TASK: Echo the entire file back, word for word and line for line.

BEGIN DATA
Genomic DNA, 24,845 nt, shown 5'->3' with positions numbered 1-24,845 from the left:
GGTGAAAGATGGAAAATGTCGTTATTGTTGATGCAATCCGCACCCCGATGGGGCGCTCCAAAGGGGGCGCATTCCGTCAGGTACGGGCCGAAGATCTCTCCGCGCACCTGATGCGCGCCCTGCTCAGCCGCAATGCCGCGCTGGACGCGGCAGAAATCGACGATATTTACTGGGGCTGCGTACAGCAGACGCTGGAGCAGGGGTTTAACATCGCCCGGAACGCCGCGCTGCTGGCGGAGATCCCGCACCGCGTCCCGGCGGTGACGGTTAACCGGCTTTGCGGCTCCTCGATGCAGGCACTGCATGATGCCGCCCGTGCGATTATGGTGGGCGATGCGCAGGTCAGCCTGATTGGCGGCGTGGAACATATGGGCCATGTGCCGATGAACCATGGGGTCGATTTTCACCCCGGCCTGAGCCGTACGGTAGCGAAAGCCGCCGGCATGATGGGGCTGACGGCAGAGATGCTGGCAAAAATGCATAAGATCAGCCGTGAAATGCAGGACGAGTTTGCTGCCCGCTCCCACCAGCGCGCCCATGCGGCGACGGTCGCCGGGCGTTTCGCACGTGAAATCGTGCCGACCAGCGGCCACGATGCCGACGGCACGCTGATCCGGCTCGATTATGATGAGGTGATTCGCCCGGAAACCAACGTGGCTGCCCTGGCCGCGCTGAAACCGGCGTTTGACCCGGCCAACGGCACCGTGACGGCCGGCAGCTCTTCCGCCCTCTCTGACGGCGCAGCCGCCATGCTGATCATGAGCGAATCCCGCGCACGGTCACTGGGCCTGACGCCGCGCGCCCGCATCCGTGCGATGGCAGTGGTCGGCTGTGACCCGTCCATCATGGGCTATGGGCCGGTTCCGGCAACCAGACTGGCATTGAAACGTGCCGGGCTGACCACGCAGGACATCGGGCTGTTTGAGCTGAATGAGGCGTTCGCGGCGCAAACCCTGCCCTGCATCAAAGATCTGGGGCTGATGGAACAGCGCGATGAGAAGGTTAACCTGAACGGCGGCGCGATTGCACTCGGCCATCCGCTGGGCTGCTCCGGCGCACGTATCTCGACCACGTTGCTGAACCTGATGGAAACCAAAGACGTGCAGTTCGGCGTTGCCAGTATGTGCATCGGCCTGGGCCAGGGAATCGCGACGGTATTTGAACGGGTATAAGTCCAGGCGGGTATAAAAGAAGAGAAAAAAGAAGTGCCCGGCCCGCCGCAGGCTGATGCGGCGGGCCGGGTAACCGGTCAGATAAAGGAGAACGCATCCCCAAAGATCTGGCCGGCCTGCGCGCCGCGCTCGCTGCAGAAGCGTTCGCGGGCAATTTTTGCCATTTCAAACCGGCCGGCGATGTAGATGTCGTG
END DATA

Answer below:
Genomic DNA, 24,845 nt, shown 5'->3' with positions numbered 1-24,845 from the left:
GGTGAAAGATGGAAAATGTCGTTATTGTTGATGCAATCCGCACCCCGATGGGGCGCTCCAAAGGGGGCGCATTCCGTCAGGTACGGGCCGAAGATCTCTCCGCGCACCTGATGCGCGCCCTGCTCAGCCGCAATGCCGCGCTGGACGCGGCAGAAATCGACGATATTTACTGGGGCTGCGTACAGCAGACGCTGGAGCAGGGGTTTAACATCGCCCGGAACGCCGCGCTGCTGGCGGAGATCCCGCACCGCGTCCCGGCGGTGACGGTTAACCGGCTTTGCGGCTCCTCGATGCAGGCACTGCATGATGCCGCCCGTGCGATTATGGTGGGCGATGCGCAGGTCAGCCTGATTGGCGGCGTGGAACATATGGGCCATGTGCCGATGAACCATGGGGTCGATTTTCACCCCGGCCTGAGCCGTACGGTAGCGAAAGCCGCCGGCATGATGGGGCTGACGGCAGAGATGCTGGCAAAAATGCATAAGATCAGCCGTGAAATGCAGGACGAGTTTGCTGCCCGCTCCCACCAGCGCGCCCATGCGGCGACGGTCGCCGGGCGTTTCGCACGTGAAATCGTGCCGACCAGCGGCCACGATGCCGACGGCACGCTGATCCGGCTCGATTATGATGAGGTGATTCGCCCGGAAACCAACGTGGCTGCCCTGGCCGCGCTGAAACCGGCGTTTGACCCGGCCAACGGCACCGTGACGGCCGGCAGCTCTTCCGCCCTCTCTGACGGCGCAGCCGCCATGCTGATCATGAGCGAATCCCGCGCACGGTCACTGGGCCTGACGCCGCGCGCCCGCATCCGTGCGATGGCAGTGGTCGGCTGTGACCCGTCCATCATGGGCTATGGGCCGGTTCCGGCAACCAGACTGGCATTGAAACGTGCCGGGCTGACCACGCAGGACATCGGGCTGTTTGAGCTGAATGAGGCGTTCGCGGCGCAAACCCTGCCCTGCATCAAAGATCTGGGGCTGATGGAACAGCGCGATGAGAAGGTTAACCTGAACGGCGGCGCGATTGCACTCGGCCATCCGCTGGGCTGCTCCGGCGCACGTATCTCGACCACGTTGCTGAACCTGATGGAAACCAAAGACGTGCAGTTCGGCGTTGCCAGTATGTGCATCGGCCTGGGCCAGGGAATCGCGACGGTATTTGAACGGGTATAAGTCCAGGCGGGTATAAAAGAAGAGAAAAAAGAAGTGCCCGGCCCGCCGCAGGCTGATGCGGCGGGCCGGGTAACCGGTCAGATAAAGGAGAACGCATCCCCAAAGATCTGGCCGGCCTGCGCGCCGCGCTCGCTGCAGAAGCGTTCGCGGGCAATTTTTGCCATTTCAAACCGGCCGGCGATGTAGATGTCGTG